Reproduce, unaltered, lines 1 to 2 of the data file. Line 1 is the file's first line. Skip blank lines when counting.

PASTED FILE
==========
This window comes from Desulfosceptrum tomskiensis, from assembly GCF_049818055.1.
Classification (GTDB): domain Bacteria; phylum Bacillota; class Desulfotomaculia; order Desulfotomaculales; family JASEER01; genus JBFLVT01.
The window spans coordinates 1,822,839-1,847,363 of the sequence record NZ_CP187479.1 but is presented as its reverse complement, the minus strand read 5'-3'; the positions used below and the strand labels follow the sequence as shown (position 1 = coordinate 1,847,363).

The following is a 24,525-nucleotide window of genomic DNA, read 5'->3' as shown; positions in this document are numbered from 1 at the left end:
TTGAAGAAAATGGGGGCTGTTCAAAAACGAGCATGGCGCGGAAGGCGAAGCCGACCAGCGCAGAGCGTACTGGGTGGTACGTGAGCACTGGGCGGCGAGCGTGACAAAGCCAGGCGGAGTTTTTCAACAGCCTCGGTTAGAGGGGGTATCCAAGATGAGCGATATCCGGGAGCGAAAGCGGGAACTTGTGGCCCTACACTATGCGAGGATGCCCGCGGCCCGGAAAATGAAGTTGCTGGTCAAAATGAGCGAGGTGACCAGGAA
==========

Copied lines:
This window comes from Desulfosceptrum tomskiensis, from assembly GCF_049818055.1.
Classification (GTDB): domain Bacteria; phylum Bacillota; class Desulfotomaculia; order Desulfotomaculales; family JASEER01; genus JBFLVT01.